The Open Bike Initiative is an ad hoc project that launched in 2013 with a goal of designing, developing, piloting and disseminating a model for bike sharing based on open hardware and open source software. The original project objectives were to:
- Design and prototype a low-cost hardware device that incorporates a GPS/cellular module and associated locking mechanism, and attaches on to standard, off-the-shelf bicycles.
- Create client- and server-side software that communicates with the modules and enables the management of bikes in a bike share system.
- Implement the system in a small-scale pilot project.
- Openly distribute our results: (a) make the software freely available under an open source license, (b) publish a technical specification that describes the electronics and mechanical design of the device, and (c) document and publish our experiences with load balancing, maintenance, participant management, wireless services, etc.
The idea was and is provide a template for a new bike sharing model that could be implemented (relatively) easily and (relatively) inexpensively, even by small organizations. Our hope is that this will result in a significant increase in the number of bike sharing programs, with corresponding environmental, health and economic benefits.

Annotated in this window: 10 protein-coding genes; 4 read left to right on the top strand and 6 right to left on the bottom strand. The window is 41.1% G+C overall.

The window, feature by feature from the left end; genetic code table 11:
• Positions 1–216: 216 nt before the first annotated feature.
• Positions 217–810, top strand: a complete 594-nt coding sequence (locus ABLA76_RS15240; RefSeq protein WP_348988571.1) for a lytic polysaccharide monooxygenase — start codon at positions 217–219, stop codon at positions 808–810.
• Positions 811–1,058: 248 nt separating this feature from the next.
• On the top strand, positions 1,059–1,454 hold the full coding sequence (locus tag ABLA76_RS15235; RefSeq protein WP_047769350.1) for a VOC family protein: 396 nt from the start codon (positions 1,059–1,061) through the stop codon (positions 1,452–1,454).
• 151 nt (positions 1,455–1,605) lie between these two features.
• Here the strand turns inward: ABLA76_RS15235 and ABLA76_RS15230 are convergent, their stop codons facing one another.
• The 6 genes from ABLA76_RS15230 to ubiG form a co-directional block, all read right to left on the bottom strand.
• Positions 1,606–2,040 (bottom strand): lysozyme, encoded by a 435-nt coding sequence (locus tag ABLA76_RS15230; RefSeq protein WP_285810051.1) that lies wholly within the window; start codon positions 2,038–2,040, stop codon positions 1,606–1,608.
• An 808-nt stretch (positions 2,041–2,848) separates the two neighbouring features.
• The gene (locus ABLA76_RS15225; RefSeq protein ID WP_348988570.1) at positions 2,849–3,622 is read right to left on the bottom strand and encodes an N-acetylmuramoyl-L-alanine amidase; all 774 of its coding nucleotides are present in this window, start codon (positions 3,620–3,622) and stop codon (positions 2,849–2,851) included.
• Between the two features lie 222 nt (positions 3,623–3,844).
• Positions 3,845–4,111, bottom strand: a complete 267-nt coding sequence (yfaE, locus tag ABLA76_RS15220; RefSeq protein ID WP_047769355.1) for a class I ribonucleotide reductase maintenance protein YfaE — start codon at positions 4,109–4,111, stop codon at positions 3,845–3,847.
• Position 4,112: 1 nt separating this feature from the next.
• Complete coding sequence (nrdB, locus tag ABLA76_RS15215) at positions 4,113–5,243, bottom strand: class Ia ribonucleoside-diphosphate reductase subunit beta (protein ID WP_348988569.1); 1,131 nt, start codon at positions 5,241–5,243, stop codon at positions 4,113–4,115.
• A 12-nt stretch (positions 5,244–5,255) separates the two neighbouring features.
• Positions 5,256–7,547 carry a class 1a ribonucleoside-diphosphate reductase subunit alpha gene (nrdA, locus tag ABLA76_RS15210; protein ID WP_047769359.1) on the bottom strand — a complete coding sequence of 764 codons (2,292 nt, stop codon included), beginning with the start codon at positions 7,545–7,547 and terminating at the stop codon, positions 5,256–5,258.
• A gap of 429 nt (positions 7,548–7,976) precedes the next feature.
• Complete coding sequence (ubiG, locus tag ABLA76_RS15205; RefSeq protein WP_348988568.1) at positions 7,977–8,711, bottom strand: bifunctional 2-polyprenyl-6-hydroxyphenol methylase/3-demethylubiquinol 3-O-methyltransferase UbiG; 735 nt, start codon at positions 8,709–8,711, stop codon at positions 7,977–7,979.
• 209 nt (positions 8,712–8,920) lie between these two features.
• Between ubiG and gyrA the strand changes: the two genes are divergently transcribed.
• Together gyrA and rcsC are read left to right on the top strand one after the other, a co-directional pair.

In the summer of 2013 we operated a 30-bike pilot project on several Intel campuses in Hillsboro, Oregon, using a text message-based lock code distribution system we now call “OBI 1.0.” Nike subsequently adapted this model for a large scale system on their Beaverton, Oregon campus.
In late 2014, Open Bike Inc. was formed as a vehicle for commercializing the OBI technology and managing the ongoing Open Bike Initiative project. Open Bike Inc. is an Oregon social benefit corporation.